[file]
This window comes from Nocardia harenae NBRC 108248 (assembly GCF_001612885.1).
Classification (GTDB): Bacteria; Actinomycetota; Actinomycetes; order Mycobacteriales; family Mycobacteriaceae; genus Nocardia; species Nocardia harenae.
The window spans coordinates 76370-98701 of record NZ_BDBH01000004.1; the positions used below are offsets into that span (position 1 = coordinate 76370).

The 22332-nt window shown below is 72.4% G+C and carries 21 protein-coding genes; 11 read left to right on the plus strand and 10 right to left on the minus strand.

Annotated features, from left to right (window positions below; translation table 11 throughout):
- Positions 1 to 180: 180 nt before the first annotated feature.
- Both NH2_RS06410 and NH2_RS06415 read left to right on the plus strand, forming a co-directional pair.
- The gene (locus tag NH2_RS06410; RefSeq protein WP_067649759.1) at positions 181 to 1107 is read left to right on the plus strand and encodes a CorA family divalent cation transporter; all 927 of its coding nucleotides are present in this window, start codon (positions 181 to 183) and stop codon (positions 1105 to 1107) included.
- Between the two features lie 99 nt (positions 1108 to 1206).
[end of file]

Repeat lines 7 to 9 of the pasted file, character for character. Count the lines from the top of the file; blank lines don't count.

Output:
- Both NH2_RS06410 and NH2_RS06415 read left to right on the plus strand, forming a co-directional pair.
- The gene (locus tag NH2_RS06410; RefSeq protein WP_067649759.1) at positions 181 to 1107 is read left to right on the plus strand and encodes a CorA family divalent cation transporter; all 927 of its coding nucleotides are present in this window, start codon (positions 181 to 183) and stop codon (positions 1105 to 1107) included.
- Between the two features lie 99 nt (positions 1108 to 1206).